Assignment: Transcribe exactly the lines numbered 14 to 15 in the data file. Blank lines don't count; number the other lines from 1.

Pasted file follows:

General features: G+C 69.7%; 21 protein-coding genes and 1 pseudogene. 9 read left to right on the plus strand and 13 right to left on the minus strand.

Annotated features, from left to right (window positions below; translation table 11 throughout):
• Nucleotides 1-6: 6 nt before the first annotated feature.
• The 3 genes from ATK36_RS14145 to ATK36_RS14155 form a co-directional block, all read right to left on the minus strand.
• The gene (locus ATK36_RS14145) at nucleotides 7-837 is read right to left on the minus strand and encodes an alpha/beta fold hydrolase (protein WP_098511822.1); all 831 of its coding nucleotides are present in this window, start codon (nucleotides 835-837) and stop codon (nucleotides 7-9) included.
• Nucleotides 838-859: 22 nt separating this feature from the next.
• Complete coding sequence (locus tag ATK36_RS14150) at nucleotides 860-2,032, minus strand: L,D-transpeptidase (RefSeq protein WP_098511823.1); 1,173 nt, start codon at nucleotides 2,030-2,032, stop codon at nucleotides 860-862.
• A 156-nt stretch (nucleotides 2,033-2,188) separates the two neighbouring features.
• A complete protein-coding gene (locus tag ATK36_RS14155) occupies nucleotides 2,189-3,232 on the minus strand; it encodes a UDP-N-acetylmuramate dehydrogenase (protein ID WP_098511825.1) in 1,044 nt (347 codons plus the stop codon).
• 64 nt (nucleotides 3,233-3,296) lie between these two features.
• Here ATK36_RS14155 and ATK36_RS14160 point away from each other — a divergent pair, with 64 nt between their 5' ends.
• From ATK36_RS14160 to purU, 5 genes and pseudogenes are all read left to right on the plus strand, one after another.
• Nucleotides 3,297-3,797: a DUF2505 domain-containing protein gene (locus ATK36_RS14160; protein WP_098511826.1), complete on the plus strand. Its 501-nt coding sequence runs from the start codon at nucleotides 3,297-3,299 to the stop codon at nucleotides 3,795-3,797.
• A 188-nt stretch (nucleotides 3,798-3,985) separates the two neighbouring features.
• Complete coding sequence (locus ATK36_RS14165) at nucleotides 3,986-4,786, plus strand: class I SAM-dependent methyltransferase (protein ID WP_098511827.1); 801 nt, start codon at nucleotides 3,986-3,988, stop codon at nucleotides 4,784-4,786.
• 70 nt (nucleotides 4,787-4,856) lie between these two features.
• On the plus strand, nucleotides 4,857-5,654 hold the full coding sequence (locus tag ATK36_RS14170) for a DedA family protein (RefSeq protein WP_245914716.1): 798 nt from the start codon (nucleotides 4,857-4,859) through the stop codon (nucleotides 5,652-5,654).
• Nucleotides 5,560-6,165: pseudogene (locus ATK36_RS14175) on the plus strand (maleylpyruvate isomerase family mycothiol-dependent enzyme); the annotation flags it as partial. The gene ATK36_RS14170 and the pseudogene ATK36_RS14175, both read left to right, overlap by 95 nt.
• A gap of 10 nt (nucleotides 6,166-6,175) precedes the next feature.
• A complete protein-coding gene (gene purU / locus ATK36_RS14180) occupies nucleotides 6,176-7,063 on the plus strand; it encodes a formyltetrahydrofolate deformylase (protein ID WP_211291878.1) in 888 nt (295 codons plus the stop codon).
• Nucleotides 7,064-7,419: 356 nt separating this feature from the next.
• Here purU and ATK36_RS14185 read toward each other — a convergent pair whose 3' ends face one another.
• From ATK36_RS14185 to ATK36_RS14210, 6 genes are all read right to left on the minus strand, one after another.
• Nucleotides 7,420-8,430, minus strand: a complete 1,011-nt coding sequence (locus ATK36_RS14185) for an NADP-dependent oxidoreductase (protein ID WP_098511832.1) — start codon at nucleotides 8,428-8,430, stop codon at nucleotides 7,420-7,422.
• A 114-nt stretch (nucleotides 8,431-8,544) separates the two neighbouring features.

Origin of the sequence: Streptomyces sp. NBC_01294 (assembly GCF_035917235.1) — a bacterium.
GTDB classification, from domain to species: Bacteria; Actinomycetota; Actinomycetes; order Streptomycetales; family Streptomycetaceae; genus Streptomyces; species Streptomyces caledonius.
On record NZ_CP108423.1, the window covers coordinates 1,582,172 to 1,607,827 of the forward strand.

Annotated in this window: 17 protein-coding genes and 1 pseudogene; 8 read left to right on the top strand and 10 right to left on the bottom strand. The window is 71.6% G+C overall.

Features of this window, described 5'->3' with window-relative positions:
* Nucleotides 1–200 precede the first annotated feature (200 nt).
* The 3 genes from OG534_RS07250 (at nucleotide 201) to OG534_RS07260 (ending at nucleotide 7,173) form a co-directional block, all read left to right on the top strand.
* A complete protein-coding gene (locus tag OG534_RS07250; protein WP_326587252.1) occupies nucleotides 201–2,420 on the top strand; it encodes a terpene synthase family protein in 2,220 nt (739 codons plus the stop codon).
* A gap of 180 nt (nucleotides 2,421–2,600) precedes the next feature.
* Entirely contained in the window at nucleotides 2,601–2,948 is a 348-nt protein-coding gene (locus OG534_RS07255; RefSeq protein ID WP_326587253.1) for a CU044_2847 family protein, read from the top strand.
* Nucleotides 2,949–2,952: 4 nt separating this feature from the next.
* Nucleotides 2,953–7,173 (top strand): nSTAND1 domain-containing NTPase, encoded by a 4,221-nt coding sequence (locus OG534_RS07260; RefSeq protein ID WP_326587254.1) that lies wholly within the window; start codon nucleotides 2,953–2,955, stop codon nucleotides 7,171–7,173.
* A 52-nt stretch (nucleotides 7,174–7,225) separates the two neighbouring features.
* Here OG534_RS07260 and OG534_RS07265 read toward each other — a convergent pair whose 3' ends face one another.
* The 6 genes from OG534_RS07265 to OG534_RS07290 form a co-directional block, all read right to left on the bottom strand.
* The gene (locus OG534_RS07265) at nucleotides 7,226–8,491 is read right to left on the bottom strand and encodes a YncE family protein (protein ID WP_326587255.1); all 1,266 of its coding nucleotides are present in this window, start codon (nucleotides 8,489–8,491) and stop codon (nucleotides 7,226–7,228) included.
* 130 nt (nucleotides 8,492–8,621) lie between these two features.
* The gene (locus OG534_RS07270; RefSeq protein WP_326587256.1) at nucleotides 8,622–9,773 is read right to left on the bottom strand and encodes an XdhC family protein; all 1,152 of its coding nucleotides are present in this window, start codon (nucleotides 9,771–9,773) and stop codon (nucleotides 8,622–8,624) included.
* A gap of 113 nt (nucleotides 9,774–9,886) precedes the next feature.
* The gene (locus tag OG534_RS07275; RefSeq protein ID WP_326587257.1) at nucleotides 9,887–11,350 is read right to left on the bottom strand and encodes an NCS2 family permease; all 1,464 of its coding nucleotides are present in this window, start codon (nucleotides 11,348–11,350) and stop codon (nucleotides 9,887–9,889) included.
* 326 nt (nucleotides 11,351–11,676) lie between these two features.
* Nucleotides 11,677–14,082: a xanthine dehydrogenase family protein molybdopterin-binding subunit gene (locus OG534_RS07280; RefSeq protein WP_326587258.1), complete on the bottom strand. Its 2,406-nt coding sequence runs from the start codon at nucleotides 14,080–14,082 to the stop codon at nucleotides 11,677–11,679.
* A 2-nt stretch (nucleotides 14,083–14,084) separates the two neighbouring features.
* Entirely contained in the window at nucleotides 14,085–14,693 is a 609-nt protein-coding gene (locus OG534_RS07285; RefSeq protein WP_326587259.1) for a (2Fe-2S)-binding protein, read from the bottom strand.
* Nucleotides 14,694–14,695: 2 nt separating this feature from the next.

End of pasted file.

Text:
• A 188-nt stretch (nucleotides 3,798-3,985) separates the two neighbouring features.
• Complete coding sequence (locus ATK36_RS14165) at nucleotides 3,986-4,786, plus strand: class I SAM-dependent methyltransferase (protein ID WP_098511827.1); 801 nt, start codon at nucleotides 3,986-3,988, stop codon at nucleotides 4,784-4,786.